My Critters, Me and BPD


SKU e-book Category

175 in stock


Poetry by a Mental Health Service User and Animal Lover
By Isla Demuth

ISBN: 978-1-84991-140-5
Published: 2010
Pages: 48
Key Themes: poetry, Borderline Personality Disorder, psychosis, animals


Isla’s book is in essence a poetry book about the things that matter in her life, e.g. animals and the fight with her mental illness.

At the end of the book 3 short stories of the author’s experience with her animals are included. The speciality is the story of a seagull’s experience with Isla.

About the Author

Isla Demuth was born in Germany, 1970. At the age of 5 years old, she and her younger brother were taken in to care. The authorities took this step due to the mental state of Isla’s mother, who was also very abusive. In Burg Seinsfeld Isla and her brother stayed until their father’s suicide in 1980. Two years at home with her mother followed, which resulted in lots of physical and mental abuse for the children. The authorities stepped in yet again and both children were taken in to care. Isla stayed in care until the age of 20. She then lived in a family home and did a 3 year apprenticeship in merchandise. The apprenticeship went well despite frequently running away from her orderly life, and living rough for short periods of time. This was a habit acquired in the care-homes and did not stop in adulthood.

At the age of 23, Isla ran away again, and leaving Germany behind came to Britain. Here she found for a while a home with a religious community. A suicide attempt, of which there have been many since her father’s death, made life at the community impossible. Soon Isla became even more unwell and turned to arson. Prison in Broadmoor followed. In 2003 Isla was deemed fit for a medium secure setting where she stayed until 2007. A year in the community, followed by a rapid mental decline in a Gloucester care home.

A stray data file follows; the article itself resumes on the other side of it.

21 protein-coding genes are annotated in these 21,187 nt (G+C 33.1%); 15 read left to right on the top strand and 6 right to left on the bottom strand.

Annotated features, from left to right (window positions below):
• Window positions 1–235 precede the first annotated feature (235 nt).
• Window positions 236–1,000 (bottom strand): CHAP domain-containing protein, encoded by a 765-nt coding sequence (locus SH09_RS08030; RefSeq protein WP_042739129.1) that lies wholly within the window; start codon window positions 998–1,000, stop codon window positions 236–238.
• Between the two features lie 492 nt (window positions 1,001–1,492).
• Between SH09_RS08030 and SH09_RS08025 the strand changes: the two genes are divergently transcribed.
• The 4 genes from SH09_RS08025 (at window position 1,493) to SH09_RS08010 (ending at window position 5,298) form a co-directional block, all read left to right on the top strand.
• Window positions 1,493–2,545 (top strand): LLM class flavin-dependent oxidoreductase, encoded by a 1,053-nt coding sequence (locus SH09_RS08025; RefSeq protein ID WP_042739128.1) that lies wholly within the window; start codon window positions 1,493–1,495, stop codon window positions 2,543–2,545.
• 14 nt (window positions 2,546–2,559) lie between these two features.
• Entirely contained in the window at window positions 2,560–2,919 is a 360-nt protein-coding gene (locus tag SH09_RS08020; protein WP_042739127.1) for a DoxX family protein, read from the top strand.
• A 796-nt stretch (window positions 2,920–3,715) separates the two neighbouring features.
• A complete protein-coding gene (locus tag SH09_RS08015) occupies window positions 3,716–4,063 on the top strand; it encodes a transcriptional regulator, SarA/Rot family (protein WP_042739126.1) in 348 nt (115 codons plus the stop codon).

Isla is at present back in hospital where she recovers from a psychosis and is treated for her Borderline Personality Disorder.

Book Extract


He was tall and skinny. His face had a white mark and so had all four legs. His coat was that of a rusty red tin can and his mane and tail were scraggy. When I looked into his deep, dark brown eyes, I felt a certain sadness. Was it in my head or was he a horse with lots of experience of mankind’s irresponsible behaviours? I had already a fair share of it myself even though I counted barely thirteen years. And looking into Schiwago’s eyes made me feel like I’d found a friend with whom I could share my fears and troubles…

I had gone to Koehler’s stable now for a little while. Gabi, a girl from the children’s-home, introduced me to the facilities. It was nice to get away from the home, where so much bitching amongst the eight teenage girls prevailed.

The stables were situated at the end of a steep, winding road right on top of the hill. Only one other house was situated near the place. Otherwise wide open spaces with view over the little village and the Agger-valley to one side, and an imposing pine-forest on the other…

The yard consisted of about twenty horses. Some were tattersall horses, others for livery, meaning they had private owners. Gabi and spend a lot of time mucking out and grooming all the horses. They certainly seemed to appreciate our help, always praising our input. And it definitely was nice to be treated as one of them, even though we had only little money and could not afford the fee for riding-lessons.

Gabi and I felt quite privileged to have a proper hobby. But something was missing… It was one thing to get praised for the hard work we did, but slowly a bit of jealousy crept into our hearts. Enviously we watched children and adults alike sitting high to horse. Could they not offer us such a kind of thank you? Only now and then would have been fine by us, as we understood, it was after all a business.

But did they not save a lot of money for grooms through us.

Gabi had an idea. I was doubtful and actually quite scared. Yet, the plan sounded good; we’d go up to the stables at night, when the staff of the children’s- home are asleep.


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